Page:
Lucio Silla @ Brussels

Mozart was 16 when he composed Lucio Silla but it remained the last opera he wrote for Italy for after the opera premiered during the Carneval season of 1773, the Regio Ducal Teatro (for whom Mozart wrote Mitridate and Ascanio in Alba) did not commission any more operas to Mozart. The opera has no easy or proper plot, which is not uncommon in operas of that period. Although the librettist Giovanni de Gamerra went on to play a small role in the development of what was to become romantic opera, the characters in Lucio Silla are very static. Mozart composed a varied palette of music, some conventional pieces, others remarkably deep, using some new and elaborate forms, a considerable amout of recitativi accompagnati-a more dramatic form than the recitativo secco-and expanding the orchestra with trumpets, giving the orchestra more elaborate writings then relegate it to a standard accompaniment. Recitivi were written when still in Salzburg while the arias were composed tailormaid to the strengths of the singers. They all turned up in Milan between end of November and beginning of December 1772. The first Cecilio was the famous castrato Venanzio Rauzzini, while the first Giunia was Anna de Amicis, equally famous. De Amicis “was very satisfied with the arias, and Mozart introduced in them passages which are very unusual, unique and extremely difficult and which she sings amazingly well…” father Mozart reported, who was in Milan with his son. Giunia and Cecilio each sing in 7 pieces. And Mozart gives them a wonderful duet to close Act I. Lucio Silla himself sings only in 3 pieces, which is either due to his text written to be conveyed dramatically by the recitativo or by the fact that the originally intended star had to be replaced last minute with a lesser known singer, or both. The new tenor arrived December 17th and the next day Mozart had composed the two arias for him. Cinna has also only 3 arias but has the privilege to sing the first, while Celia’s role lightens the atmosphere, seen that she is not included in the political plot. The full orchestra rehearsals were done the 18, 20 and 22 December, the dress rehearsal the 23rd and the opera was performed the 26th and run for 26 performance, a considerable amount. Mozart was pleased with both Anna de Amicis and Venanzio Rauzzini, and for the latter, around the 15th January, he composed the famous motet Exultate, jubilate.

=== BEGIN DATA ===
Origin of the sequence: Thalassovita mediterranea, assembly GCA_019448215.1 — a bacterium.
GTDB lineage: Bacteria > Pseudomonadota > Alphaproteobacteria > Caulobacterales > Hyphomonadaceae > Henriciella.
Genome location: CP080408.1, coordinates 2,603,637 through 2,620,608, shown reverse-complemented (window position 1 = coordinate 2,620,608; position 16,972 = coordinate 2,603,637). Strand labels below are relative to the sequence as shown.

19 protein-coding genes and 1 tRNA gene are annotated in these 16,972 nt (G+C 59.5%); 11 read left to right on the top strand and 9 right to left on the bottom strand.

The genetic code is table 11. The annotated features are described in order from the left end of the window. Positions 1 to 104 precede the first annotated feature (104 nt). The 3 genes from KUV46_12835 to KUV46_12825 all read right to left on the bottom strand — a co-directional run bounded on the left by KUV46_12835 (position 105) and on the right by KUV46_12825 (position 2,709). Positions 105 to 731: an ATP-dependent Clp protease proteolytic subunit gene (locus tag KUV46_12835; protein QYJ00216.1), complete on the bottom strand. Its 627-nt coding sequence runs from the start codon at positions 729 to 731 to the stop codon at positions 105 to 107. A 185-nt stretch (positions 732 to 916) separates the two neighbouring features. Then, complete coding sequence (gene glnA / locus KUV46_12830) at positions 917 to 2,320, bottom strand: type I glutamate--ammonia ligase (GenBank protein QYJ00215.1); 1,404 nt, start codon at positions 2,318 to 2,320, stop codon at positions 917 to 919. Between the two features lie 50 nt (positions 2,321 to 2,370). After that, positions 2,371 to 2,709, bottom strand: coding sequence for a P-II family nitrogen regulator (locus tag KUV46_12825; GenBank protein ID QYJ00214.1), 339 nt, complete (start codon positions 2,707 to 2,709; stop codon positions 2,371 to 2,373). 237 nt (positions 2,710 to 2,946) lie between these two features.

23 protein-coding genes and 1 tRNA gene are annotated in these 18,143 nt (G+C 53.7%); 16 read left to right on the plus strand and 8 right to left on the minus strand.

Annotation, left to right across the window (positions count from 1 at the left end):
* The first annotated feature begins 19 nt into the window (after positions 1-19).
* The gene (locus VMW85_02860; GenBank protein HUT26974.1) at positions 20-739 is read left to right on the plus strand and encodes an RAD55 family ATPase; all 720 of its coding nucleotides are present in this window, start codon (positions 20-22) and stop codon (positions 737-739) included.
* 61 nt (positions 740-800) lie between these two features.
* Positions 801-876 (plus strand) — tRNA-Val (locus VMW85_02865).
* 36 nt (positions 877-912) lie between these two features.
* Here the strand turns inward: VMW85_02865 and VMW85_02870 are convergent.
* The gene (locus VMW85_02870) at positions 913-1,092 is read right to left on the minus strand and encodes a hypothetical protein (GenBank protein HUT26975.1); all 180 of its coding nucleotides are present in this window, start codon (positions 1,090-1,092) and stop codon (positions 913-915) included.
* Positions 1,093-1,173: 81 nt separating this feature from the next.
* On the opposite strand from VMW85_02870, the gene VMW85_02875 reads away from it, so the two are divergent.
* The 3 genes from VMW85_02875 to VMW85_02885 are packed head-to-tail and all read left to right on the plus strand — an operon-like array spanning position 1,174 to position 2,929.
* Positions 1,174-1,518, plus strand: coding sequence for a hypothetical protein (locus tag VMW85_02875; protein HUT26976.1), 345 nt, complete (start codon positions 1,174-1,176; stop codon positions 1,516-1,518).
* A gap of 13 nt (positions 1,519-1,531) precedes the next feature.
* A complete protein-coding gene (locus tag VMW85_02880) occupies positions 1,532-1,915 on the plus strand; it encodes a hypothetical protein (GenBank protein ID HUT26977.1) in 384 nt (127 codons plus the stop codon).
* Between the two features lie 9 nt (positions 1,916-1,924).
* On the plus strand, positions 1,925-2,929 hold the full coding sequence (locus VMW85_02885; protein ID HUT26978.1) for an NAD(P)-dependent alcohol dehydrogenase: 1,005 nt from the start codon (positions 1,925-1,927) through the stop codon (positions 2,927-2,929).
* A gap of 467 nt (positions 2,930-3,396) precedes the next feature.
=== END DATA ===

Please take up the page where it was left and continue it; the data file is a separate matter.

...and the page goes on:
The director sets the story in modern days and when the curtain rises, one sees a modern house (which later revolves) and tress around it, very much like in Pizzi’s Pietra del paragone, but less stylish. But the plot is quite thin, the da capo arias very long and Tobias Kratzer really only asks for very conventional movements (except for much cutting of veins and a dog running around) and the little action on stage starts boring very soon. The orchestra played the ouverture swiftly and nervously (maybe a bit too nervously?) but Manacorda directed and accompanied very well. I thought Jeremy Ovenden was just acceptable. His lower register weak, his interpretation extremely thin. Much better Lenneke Ruiten. Her role has extreme demands and she manages well with a beautiful and bright top register. In one of the most difficult arias ever written Ah se il crudel periglio she convinces much less (drops a note every now and then to breath). Anna Bonitatinus gave a lovely recital of Rossini songs a couple of weeks back. A forgotten repertoire that she rendered beautifully. But her Cecilio was not as convincing. Her tight vibrato is a bit unpleasant and it seems to me Cecilio is a size too big for her. Her 2nd entrance aria was sung with much transport and fury and was a joy to hear, as was her last aria, but there are constant struggles with pitch. Marvellous Simona Saturova as Celia. She sings  her four arias wonderfully and with great taste. I had big hopes for the opening aria but i had to wait for Ilse Eerens to sing her other two arias which allows her to show her bravura. I like her beatiful timbre and clear top notes. Good also Carlo Allemano but untidy roulades.

Conductor-Antonello Manacorda, Director-Tobias Kratzer, Set And Costume Design-Rainer Sellmaier, Lighting-Reinhard Traub, Video–Manuel Braun, Dramaturgy-Krystian Lada, Lucio Silla-Jeremy Ovenden, Giunia-Lenneke Ruiten, Cecilio-Anna Bonitatibus, Celia-Simona Šaturová, Cinna-Ilse Eerens, Aufidio-Carlo Allemano. 7/11/17, pictures by  www.demunt.be

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